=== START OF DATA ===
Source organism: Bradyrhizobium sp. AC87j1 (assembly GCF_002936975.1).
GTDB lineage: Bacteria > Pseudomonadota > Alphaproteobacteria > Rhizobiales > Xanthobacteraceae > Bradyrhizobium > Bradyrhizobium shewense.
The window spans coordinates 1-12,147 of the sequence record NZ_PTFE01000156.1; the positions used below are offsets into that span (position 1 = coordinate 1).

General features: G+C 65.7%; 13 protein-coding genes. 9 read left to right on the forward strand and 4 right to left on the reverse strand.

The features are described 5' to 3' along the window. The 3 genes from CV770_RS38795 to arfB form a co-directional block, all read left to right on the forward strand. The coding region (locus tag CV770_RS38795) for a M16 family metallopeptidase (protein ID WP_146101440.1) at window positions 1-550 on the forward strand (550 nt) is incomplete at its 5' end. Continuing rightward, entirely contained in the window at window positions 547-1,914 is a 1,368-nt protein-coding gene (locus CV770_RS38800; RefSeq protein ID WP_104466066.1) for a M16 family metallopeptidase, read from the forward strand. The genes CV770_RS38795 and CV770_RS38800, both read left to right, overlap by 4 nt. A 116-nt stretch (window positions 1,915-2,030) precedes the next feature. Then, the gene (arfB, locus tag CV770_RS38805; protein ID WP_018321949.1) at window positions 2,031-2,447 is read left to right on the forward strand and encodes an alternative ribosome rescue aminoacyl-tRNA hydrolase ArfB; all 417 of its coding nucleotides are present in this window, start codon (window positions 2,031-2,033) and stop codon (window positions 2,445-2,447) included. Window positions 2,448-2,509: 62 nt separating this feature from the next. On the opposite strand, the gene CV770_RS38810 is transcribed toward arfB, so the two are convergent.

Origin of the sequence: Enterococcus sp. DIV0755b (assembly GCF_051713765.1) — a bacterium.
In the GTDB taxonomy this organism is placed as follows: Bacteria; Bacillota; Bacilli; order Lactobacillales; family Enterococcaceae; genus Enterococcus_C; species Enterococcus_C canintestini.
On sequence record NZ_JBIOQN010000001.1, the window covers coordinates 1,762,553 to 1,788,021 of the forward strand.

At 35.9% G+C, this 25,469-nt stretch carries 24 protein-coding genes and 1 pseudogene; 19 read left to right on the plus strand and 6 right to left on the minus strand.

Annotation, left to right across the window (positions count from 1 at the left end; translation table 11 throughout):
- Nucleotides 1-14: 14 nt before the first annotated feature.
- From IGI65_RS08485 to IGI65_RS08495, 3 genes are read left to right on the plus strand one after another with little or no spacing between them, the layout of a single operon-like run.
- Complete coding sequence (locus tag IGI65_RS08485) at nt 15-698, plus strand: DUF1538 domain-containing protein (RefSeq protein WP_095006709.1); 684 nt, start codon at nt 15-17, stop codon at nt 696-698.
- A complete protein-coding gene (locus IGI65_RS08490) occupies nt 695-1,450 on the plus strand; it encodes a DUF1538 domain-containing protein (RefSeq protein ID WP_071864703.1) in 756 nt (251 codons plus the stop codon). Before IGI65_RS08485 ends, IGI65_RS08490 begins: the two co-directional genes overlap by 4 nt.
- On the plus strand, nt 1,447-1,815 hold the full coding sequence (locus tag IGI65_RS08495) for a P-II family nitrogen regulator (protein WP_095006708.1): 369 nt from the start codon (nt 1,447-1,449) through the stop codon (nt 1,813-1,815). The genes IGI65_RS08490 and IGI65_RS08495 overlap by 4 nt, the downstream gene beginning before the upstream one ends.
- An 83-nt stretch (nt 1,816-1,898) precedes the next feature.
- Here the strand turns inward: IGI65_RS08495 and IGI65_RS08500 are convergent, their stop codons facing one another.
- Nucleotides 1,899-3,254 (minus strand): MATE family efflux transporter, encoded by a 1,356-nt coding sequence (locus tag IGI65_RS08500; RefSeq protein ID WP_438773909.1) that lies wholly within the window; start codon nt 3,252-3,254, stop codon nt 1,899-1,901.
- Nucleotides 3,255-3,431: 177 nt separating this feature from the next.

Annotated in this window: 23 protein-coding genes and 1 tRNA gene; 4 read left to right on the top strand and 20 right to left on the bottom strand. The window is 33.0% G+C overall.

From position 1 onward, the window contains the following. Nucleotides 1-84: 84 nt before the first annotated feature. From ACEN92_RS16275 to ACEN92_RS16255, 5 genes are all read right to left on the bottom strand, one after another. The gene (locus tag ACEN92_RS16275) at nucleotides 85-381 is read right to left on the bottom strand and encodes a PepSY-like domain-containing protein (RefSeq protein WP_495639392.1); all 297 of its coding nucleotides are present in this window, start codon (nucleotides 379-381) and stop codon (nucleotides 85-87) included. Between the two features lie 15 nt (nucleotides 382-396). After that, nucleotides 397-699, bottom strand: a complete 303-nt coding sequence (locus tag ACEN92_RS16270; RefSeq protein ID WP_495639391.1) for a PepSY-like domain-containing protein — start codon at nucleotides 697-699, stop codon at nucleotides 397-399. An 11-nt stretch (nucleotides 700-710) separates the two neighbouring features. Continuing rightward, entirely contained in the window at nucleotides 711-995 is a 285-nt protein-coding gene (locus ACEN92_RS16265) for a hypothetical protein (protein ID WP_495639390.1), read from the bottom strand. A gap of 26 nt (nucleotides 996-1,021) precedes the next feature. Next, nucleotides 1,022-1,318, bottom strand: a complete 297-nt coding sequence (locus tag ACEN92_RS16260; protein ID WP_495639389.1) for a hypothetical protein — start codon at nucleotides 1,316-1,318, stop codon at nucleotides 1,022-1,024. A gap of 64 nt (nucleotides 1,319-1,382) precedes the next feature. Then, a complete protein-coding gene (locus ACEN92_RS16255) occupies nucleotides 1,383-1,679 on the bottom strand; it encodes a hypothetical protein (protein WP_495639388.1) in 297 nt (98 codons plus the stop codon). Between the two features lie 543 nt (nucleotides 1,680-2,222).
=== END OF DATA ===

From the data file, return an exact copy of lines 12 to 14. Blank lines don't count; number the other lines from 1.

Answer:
- From IGI65_RS08485 to IGI65_RS08495, 3 genes are read left to right on the plus strand one after another with little or no spacing between them, the layout of a single operon-like run.
- Complete coding sequence (locus tag IGI65_RS08485) at nt 15-698, plus strand: DUF1538 domain-containing protein (RefSeq protein WP_095006709.1); 684 nt, start codon at nt 15-17, stop codon at nt 696-698.
- A complete protein-coding gene (locus IGI65_RS08490) occupies nt 695-1,450 on the plus strand; it encodes a DUF1538 domain-containing protein (RefSeq protein ID WP_071864703.1) in 756 nt (251 codons plus the stop codon). Before IGI65_RS08485 ends, IGI65_RS08490 begins: the two co-directional genes overlap by 4 nt.